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The Geography of Jewish Ethnogenesis

Department of History and Social Sciences, Bryn Athyn College, Bryn Athyn, PA 19009-0717,Department of Anthropology, University of Pennsylvania, Philadelphia, PA 19104-6398, USA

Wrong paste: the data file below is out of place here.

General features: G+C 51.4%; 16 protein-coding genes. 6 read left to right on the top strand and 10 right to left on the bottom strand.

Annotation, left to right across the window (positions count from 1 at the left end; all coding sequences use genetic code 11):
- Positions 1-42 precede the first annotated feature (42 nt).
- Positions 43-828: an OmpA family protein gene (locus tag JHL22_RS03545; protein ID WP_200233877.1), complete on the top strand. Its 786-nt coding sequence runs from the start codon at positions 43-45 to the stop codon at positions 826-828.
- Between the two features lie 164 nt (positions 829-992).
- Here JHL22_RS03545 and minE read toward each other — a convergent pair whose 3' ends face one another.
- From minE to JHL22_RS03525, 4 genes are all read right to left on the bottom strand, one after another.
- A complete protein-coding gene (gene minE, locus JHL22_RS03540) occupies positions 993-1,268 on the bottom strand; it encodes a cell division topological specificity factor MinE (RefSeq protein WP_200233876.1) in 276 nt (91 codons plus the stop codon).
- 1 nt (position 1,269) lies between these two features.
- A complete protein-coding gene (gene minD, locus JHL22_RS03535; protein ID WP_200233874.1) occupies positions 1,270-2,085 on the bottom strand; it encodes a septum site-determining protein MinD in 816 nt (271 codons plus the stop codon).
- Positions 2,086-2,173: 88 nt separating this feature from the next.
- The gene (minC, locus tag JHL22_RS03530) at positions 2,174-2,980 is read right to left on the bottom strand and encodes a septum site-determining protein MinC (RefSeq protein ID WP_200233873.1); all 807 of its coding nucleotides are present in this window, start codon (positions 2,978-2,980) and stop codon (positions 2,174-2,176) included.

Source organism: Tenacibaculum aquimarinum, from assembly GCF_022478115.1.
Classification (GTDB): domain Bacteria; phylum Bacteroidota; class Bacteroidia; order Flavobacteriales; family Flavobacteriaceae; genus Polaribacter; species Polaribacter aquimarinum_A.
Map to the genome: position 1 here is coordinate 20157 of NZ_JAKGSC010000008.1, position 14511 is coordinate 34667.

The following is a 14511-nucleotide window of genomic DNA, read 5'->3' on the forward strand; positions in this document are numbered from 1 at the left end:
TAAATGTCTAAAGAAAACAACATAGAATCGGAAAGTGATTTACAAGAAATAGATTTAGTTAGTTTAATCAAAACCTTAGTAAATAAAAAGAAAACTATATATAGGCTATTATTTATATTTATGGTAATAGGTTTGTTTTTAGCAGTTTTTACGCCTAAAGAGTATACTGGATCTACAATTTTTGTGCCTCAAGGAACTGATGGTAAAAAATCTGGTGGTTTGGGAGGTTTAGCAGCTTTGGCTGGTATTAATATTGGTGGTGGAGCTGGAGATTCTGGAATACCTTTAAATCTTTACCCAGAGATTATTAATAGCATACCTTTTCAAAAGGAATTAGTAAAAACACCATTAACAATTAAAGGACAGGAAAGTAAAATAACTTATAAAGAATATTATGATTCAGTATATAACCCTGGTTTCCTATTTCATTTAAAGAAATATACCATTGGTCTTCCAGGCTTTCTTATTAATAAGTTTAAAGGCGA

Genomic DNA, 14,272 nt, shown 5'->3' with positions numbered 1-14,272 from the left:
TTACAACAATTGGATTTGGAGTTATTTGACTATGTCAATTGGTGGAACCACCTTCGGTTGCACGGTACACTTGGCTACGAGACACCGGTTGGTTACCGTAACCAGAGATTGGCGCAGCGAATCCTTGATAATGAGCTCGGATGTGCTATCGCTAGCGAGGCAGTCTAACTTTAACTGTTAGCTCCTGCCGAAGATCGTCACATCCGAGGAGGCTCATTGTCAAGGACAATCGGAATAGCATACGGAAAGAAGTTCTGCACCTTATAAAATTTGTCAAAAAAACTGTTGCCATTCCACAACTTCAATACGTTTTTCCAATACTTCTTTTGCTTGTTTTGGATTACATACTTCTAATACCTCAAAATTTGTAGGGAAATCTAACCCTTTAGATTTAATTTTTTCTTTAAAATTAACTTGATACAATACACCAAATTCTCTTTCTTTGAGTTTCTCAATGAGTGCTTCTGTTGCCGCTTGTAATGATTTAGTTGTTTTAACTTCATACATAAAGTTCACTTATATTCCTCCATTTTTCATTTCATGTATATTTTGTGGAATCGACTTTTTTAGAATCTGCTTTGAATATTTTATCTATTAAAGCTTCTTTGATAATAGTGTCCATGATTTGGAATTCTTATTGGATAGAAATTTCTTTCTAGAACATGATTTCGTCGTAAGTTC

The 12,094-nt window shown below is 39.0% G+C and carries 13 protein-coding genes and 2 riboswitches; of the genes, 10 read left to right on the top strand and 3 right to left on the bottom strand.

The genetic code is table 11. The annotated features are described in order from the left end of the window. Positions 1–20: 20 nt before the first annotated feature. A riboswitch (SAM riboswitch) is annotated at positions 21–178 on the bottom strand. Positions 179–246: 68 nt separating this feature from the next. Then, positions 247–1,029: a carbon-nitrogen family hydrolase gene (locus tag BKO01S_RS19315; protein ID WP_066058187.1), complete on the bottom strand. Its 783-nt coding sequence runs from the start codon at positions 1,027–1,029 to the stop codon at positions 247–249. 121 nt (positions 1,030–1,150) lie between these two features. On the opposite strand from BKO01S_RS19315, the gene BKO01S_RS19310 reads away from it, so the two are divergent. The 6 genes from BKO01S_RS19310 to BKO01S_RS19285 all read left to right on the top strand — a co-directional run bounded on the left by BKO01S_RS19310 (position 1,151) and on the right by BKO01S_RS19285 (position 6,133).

A reevaluation of the anthropological genetics literature on Jewish populations reveals them not simply to be a body of genetically related people descending from a small group of common ancestors, but rather a “mosaic” of peoples of diverse origins. Greek and other pre-medieval historiographic sources suggest the patterning evident in recent genetic studies could be explained by a major contribution from Greco-Roman and Anatolian-Byzantine converts who affiliated themselves with some iteration of Judaism beginning in the first and second centuries ce and continuing into the Middle Ages. These populations, along with Babylonian and Alexandrian Jewish communities, indigenous North Africans, and Slavic-speaking converts to Judaism, support a mosaic geography of Jewish ancestry in Europe and Western Asia, rather than one arising from a limited set of lineages originating solely in Palestine.